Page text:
The Canadian government is warning that exposure of the female genital area to talc-containing products may be associated with ovarian cancer and that inhalation of loose talc powder may lead to potentially serious respiratory problems.
Talc is a naturally occurring mineral, used in many cosmetic and self-care products. The document analyzes the available data about the ecological risk and the safety to human health of talc-containing products including baby, body, face, and foot powders; diaper and rash creams; and genital antiperspirants and deodorants.
Consistent with other international regulatory and advisory bodies, including the U.S. Food and Drug Administration and the U.S. Environmental Protection Agency, the report states that no critical health effects were identified from swallowing talc or putting it on the skin.
Many applications of talc — such as its use in paper, plastics, paint, ceramics, putties, and food, as well as many cosmetics, natural health products, and non-prescription drugs — are also not a concern to human health, Health Canada said in a press release.
But some studies have suggested that the inhalation of loose talc powder can cause difficulty breathing, reduce lung function and cause scarring, or fibrosis, of the lungs.
“When you inhale talc, the fine talc particles will get lodged inside of the lung, and over time, there’s a cumulative effect associated with that,” David Morin, director general of Health Canada’s safe environments directorate, said in a news story by Sheryl Ubelacker.
Talc is considered a restricted ingredient in cosmetics in Canada. The Cosmetic Ingredient Hotlist indicates that cosmetics with talc powder intended for infants and children should have label warnings saying “keep out of the reach of children,” and “keep powder away from child’s face to avoid inhalation that can cause breathing problems.”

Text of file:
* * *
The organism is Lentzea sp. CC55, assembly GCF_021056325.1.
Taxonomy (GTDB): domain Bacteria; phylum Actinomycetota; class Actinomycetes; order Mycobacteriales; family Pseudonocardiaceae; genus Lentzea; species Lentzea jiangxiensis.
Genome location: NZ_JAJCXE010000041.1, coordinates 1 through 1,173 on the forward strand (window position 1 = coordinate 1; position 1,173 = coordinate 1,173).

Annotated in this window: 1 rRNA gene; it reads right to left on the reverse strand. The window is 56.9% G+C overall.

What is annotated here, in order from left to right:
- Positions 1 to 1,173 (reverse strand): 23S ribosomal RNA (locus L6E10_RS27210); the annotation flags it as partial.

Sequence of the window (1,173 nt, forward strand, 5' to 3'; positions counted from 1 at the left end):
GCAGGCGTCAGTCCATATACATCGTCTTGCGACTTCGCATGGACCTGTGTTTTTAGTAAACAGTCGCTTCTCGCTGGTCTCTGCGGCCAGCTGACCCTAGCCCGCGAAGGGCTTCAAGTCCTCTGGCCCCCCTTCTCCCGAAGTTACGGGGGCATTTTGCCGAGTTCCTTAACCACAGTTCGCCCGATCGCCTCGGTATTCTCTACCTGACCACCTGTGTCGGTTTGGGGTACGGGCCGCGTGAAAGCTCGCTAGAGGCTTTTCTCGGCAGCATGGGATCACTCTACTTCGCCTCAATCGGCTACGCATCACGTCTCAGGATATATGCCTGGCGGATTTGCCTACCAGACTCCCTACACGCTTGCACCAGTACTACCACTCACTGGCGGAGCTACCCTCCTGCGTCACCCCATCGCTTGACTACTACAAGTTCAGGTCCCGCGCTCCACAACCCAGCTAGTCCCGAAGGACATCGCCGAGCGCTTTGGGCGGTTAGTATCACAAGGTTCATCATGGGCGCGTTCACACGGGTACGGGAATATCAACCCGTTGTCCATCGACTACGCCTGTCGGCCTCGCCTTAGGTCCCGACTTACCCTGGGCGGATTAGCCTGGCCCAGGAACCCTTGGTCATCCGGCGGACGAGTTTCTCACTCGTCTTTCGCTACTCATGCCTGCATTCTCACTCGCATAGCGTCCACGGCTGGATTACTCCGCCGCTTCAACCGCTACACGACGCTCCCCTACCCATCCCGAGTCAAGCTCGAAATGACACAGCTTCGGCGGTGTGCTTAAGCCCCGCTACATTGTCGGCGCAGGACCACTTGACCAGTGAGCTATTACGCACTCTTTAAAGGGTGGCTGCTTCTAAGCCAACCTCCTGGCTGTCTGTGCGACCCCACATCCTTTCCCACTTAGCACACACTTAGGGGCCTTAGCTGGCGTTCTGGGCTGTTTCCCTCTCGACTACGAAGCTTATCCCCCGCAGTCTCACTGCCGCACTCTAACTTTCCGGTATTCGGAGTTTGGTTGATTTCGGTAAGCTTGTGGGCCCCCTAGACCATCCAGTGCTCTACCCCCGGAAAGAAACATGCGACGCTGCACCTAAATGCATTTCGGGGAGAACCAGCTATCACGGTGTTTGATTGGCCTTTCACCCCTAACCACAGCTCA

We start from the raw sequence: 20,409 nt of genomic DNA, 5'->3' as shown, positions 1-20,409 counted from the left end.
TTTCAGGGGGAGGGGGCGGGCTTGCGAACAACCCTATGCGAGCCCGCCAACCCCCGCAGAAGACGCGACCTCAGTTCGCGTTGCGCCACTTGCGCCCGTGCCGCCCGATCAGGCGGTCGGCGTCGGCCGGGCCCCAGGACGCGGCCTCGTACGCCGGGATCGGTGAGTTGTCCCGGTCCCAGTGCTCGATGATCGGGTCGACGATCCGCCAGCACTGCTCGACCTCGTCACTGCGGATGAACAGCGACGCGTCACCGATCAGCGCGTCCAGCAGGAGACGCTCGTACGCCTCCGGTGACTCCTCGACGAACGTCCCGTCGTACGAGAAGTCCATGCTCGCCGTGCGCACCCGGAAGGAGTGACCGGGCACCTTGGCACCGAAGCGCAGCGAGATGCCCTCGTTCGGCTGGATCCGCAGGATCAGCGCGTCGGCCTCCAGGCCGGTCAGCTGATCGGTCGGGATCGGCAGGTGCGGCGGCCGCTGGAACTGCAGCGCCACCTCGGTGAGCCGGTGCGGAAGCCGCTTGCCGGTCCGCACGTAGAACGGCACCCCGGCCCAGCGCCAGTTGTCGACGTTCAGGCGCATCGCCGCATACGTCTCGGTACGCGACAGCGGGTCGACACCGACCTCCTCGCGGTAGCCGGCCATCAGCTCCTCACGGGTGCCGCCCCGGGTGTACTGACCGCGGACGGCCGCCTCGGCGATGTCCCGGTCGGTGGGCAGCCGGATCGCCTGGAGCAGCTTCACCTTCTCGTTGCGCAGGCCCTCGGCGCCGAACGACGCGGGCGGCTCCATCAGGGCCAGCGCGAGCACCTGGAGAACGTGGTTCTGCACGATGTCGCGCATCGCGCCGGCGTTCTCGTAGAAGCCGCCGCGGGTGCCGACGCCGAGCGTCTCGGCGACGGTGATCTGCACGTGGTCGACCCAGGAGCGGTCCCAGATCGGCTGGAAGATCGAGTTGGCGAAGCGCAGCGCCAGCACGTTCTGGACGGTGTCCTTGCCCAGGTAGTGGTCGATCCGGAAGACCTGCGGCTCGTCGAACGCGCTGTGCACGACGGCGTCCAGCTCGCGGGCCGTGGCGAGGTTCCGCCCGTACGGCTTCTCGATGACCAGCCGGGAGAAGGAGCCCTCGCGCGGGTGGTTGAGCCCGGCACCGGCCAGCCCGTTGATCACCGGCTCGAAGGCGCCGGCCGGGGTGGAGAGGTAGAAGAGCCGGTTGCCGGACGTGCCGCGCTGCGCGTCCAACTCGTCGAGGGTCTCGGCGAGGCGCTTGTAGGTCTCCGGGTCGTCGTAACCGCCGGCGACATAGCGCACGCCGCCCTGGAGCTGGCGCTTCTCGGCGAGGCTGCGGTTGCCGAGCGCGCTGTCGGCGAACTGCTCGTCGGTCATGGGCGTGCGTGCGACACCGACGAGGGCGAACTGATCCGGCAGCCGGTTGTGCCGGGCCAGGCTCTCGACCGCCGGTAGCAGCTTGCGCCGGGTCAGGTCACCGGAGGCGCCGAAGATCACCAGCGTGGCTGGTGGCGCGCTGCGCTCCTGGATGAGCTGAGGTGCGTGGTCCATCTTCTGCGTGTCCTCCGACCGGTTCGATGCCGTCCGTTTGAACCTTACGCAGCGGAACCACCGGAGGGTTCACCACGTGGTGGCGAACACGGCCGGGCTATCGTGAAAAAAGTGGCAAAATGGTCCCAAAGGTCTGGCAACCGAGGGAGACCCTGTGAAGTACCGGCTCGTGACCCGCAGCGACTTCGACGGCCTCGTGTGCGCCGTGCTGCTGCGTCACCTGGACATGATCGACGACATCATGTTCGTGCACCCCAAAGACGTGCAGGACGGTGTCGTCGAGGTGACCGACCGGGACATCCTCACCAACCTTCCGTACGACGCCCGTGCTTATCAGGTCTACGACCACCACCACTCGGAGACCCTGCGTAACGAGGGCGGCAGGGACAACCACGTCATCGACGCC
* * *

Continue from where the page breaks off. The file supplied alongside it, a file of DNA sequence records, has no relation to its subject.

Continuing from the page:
There are also studies that have suggested the long-term use of talc-containing products in the female genital area is linked to ovarian cancer. Exposure of the perineal area — the area between the anus and the vulva — to talc powder has been associated with the presence of talc in the lymph nodes and ovaries of women diagnosed with ovarian cancer.
There are indications that talc particles in the vaginal area may migrate to the pelvis and ovarian tissue, causing irritation and inflammation.
Several case-control studies have suggested a higher risk of ovarian cancer with increasing perineal applications of talc; however, none of them has demonstrated a clear dose-response trend or a statistical significance.
How talc might cause ovarian cancer is not fully understood. One possibility is that talc particles trigger changes in immune cells that could contribute to ovarian cancer, even if these particles do not reach the ovaries.
The Canadian government is considering measures to forbid or restrict the use of talc in certain cosmetics, natural health products, and non-prescription drugs, according to Health Canada.
So far, no additional warnings have been added to talc product labels. Such measures will follow a final assessment, which will be ready only after a 60-day public consultation period of the draft screening assessment and the risk management scope.
These documents are available for public comment until Feb. 6. The public’s input, along with any new scientific evidence, will be considered by Canadian authorities in making a decision.
Several lawsuits in the U.S. and Canada have been launched against Johnson & Johnson, claiming that long-term use of its talcum powder for feminine hygiene caused ovarian cancer. The company denies its product has caused the disease and defends talc’s safety.
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